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Lajčák with Swiss counterpart on Slovak Presidency of the Council of the EU

Lajčák with Swiss counterpart on Slovak Presidency of the Council of the EU

10.3.2016 | Aktivity ministra | Predsedníctvo SR v Rade EÚ

Bratislava (10 March) - Deputy Prime Minister and Minister of Foreign and European Affairs of the Slovak Republic Miroslav Lajčák received Foreign Affairs Minister of Switzerland Didier Burkhalter in Bratislava, who came to Slovakia to discuss bilateral issues and the upcoming Presidency of the Slovak Republic in the Council of the European Union.
 
Minister Lajčák appreciated the quality of bilateral relations and intensity of Slovak-Swiss contacts, which will receive another impetus in June when Slovakia should be visited by the President of Switzerland. On top of the political dialogue, they also highlighted the cooperation in economy, science and innovation. Lajčák also mentioned the cooperation with Switzerland in consular services, as it represents Slovakia in six countries where Slovakia does not have its own embassy.
 
Minister Lajčák also confirmed the resolve to continue in the cooperation in the Visegrad Four plus Switzerland format and appreciated that Bern has been an active contributor to the International Visegrad Fund.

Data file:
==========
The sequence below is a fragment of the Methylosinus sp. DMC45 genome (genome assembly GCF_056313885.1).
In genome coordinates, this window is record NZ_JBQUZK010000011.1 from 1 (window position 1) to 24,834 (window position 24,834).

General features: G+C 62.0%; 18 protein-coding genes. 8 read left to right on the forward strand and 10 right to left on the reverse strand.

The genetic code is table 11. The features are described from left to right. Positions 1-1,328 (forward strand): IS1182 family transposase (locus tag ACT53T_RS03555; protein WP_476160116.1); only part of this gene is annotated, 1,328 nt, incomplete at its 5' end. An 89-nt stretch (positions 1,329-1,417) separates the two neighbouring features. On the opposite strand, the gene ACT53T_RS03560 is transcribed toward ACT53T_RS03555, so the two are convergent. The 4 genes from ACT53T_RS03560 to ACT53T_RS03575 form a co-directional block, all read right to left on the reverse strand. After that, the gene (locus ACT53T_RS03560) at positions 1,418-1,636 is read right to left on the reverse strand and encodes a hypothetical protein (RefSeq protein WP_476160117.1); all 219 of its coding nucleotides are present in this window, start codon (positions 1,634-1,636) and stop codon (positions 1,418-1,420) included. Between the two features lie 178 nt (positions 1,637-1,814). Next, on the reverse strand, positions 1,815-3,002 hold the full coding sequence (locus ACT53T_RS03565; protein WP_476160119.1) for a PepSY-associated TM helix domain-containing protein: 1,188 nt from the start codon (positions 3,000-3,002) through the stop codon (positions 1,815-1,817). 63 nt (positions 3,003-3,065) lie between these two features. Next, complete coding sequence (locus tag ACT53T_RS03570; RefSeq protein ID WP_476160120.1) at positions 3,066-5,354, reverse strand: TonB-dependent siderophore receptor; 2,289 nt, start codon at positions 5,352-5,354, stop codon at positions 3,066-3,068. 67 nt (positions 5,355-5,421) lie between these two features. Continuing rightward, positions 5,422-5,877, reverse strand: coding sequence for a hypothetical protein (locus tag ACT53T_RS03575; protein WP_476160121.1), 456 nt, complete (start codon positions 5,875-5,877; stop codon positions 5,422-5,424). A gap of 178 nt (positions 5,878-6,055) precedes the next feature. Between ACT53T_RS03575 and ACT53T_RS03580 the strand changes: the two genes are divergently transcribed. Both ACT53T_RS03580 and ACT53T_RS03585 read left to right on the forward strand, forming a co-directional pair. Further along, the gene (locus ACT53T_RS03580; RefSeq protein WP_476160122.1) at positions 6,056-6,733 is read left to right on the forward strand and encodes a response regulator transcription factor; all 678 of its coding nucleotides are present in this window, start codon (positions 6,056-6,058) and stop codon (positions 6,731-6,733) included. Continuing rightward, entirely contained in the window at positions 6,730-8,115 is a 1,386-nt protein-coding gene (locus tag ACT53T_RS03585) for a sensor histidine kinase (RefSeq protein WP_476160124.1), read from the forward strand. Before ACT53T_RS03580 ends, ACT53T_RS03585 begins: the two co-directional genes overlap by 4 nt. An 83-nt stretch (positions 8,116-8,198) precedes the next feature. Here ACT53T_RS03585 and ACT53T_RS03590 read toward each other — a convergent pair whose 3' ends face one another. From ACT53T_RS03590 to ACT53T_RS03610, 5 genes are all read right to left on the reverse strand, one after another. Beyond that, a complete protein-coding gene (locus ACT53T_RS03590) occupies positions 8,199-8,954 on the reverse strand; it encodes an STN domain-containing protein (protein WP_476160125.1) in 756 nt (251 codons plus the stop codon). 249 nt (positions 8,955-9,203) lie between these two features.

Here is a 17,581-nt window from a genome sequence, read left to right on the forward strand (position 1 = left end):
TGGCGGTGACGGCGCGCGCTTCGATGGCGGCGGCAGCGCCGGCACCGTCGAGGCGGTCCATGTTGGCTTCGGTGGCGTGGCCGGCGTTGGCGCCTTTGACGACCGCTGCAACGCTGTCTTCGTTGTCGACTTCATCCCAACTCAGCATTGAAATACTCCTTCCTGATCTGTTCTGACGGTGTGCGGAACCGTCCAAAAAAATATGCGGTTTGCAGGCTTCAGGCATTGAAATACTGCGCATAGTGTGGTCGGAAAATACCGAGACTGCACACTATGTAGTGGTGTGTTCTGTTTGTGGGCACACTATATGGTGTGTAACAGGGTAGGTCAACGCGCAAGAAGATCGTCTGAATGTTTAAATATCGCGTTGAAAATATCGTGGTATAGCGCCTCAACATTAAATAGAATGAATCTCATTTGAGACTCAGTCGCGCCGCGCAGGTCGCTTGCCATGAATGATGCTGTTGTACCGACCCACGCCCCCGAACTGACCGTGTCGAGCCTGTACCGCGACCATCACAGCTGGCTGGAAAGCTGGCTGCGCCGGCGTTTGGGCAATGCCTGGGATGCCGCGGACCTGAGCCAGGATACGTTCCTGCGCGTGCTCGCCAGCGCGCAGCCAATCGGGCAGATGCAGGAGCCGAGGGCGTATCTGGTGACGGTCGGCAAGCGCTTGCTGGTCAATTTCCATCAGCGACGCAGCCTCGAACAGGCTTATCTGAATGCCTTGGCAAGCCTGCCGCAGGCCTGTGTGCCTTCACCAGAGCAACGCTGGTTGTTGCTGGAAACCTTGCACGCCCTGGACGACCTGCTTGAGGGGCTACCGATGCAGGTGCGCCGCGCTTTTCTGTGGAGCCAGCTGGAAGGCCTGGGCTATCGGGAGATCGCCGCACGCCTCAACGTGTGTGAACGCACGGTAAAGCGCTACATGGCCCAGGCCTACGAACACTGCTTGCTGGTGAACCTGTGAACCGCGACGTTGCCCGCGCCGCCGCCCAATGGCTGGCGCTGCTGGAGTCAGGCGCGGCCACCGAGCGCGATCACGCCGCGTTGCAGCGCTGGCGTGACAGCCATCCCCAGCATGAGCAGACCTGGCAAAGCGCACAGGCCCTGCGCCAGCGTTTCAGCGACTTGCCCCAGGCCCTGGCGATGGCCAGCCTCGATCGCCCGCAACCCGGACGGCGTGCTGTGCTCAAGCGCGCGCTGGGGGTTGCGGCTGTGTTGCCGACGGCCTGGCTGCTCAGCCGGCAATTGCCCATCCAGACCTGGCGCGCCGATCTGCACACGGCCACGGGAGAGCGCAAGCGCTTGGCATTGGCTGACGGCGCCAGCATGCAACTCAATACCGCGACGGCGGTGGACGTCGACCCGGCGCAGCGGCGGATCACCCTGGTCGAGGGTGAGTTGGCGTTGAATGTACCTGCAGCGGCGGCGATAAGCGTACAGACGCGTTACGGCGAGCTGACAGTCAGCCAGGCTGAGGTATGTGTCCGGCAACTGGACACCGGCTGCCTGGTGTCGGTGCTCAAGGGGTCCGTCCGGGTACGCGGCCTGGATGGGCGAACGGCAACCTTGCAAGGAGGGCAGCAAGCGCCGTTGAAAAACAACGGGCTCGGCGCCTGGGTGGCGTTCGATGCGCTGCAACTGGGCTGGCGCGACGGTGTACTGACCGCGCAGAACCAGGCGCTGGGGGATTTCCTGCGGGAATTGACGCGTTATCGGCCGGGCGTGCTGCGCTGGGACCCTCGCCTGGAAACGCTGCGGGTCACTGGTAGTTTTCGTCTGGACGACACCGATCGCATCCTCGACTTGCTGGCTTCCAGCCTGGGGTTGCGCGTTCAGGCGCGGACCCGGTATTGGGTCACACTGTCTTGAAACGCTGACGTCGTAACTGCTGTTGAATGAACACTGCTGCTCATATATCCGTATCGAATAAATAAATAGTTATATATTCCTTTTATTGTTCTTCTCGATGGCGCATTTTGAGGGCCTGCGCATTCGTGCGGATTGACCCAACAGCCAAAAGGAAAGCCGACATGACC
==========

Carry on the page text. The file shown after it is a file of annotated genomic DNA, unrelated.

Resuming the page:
The talks with Burkhalter focused on European issues and preparations for the upcoming Slovak Presidency of the Council of the EU. Although Switzerland is not an EU member, there is integration in several European policy areas and Switzerland has adopted a substantial part of EU legislation.
 
There are several open questions between the European Union and Switzerland at the moment. EU-Swiss relations have recently faced added complications following the Swiss referendum as of February 2014 on limiting excessive migration – including from EU countries, and both sides are currently involved in talks on how to implement its result without limiting the existing free movement of people agreements. Due to the situation incurred, EU-Swiss negotiations on several other joint agreements are also currently on hold. The resolving of some of these open issues may culminate during the Slovak Presidency of the Council of the EU in the latter half of the year. 
 
“Slovakia wants to constructively contribute to finding bilaterally acceptable solutions that will move relations between Switzerland and the European Union forward,” stated Minister Lajčák following the talks with his Swiss counterpart.